Out with the old, in with the mixing and matching – it’s the fashionable way to style your wedding party. Here’s how to do it.

“Dress for the occasion, not the place” – that’s what Matthew, our hire expert from our Chester store, says about styling a wedding party. Whether you’ve booked a stately home fit for a king, or you’re going all relaxed and rustic with a barn, it’s your wedding day. We say don’t be afraid to get dressed up – it’s the biggest day of your life! And if you want to make your wedding party look the part and fashionable at the same time, make like a kid in a sweet shop and pick and mix.




As soon as you start throwing a few different looks into the mix, your wedding party will instantly look different to hundreds of others across the country. If you’re the groom and want to stand out from the rest of the wedding party, choosing a slightly different look from your entourage will do the trick.

We asked Matthew to show us a few options that tick both boxes: wedding party dress code and style. Get your notepad ready…




“Tails say ‘I’m getting married’ – they’re the traditional wedding outfit. You don’t have to put all your groomsmen in tails though, save them for the groom to mix things up a bit and give him all the attention (well, half of it).”




“Just switch out your waistcoat for one in another colour or pattern, and you’ll have a mix-matched look. You could choose one in a different colour to the rest of your suit, keeping the groomsmen in the matching one. Ted Baker’s new collection is set up for mixing and matching with its combination of checked and plain suits. If you want something even more unique, you could get your waistcoat made bespoke to your wedding theme through Tailor Me – then you’ll have it to keep as a memento.”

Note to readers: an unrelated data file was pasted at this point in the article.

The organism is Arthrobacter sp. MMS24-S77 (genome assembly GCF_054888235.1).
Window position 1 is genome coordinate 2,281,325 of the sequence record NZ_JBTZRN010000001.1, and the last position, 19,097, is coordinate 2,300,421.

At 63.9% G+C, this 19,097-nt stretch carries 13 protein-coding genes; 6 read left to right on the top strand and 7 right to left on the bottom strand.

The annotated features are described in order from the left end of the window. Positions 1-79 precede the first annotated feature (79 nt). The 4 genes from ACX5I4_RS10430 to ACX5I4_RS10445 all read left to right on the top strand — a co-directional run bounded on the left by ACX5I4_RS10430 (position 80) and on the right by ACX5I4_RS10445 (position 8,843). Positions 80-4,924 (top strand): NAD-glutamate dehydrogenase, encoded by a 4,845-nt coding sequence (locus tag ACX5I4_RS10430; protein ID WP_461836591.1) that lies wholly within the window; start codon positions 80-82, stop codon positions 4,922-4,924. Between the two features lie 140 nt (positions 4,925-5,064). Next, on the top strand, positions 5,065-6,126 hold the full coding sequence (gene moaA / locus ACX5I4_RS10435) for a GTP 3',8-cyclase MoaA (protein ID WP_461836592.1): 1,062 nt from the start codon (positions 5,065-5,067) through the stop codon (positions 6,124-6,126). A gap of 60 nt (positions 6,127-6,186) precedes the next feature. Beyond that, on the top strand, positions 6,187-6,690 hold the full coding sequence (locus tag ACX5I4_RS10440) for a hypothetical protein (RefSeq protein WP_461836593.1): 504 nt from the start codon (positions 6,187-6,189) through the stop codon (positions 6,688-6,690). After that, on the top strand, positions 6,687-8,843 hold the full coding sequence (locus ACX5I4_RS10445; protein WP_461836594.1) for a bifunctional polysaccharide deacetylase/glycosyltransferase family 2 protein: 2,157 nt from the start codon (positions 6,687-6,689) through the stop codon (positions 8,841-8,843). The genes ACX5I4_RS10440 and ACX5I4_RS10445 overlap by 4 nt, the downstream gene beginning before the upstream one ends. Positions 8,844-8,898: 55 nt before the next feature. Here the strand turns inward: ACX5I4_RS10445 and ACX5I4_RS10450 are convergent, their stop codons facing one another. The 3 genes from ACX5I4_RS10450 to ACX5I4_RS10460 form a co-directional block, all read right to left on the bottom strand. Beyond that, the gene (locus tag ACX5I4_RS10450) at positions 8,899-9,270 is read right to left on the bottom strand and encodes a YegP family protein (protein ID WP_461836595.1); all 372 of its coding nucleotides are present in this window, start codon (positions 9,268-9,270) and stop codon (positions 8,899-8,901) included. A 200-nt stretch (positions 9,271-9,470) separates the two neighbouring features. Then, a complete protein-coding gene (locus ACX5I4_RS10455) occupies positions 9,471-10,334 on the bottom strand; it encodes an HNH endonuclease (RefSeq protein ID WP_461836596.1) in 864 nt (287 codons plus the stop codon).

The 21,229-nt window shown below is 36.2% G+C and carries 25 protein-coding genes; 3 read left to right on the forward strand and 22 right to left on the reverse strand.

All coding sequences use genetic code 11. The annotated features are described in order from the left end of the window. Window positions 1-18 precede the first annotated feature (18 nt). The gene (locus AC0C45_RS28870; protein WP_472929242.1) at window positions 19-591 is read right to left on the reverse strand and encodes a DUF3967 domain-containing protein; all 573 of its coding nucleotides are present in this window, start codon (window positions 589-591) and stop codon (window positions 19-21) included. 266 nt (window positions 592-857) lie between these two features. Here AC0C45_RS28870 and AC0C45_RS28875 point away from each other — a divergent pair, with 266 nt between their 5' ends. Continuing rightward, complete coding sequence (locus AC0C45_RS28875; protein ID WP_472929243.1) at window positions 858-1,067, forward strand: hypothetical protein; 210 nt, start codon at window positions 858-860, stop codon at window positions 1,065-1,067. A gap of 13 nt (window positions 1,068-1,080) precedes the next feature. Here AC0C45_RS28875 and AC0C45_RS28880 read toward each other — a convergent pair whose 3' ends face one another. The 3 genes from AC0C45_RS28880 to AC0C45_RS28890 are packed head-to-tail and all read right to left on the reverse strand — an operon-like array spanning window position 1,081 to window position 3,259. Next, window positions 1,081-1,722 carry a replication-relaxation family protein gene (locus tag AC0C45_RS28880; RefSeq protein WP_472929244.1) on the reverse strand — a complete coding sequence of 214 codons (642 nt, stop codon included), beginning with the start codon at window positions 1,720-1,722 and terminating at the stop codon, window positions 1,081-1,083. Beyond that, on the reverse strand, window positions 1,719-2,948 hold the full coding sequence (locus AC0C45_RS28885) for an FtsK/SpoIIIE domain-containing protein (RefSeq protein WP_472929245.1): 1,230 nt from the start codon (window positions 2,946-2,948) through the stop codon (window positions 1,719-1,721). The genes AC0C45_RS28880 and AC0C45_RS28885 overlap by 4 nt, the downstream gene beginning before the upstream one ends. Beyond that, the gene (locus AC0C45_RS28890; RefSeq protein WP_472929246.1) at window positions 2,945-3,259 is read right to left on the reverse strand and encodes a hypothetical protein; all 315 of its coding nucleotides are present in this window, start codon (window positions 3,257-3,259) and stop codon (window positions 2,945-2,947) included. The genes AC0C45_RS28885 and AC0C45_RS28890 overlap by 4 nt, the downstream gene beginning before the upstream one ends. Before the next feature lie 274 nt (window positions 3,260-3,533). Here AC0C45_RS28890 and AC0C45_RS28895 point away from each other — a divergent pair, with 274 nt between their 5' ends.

“This one’s very on-trend, especially for country weddings, but it works just as well for a city-centre bash. Tweed. It’s back and it’s here to stay. Make the groom stand out by picking different tweeds for him and the groomsmen, or go a step further and have the groom wear the full tweed suit, with the groomsmen wear plain suits with a just a tweed waistcoat.”




“With all these looks, you can still wear a tie or cravat and pocket square that matches the bridesmaids’ dresses. Bring a swatch of the dresses to your fitting and we’ll match it to the closest possible colour. If they don’t match, you can take out the tie and layer your near-matching pocket square under a neutral-toned one to soften the impact but still pull everything together. Wearing two pocket squares differentiates the wedding party from other guests too.”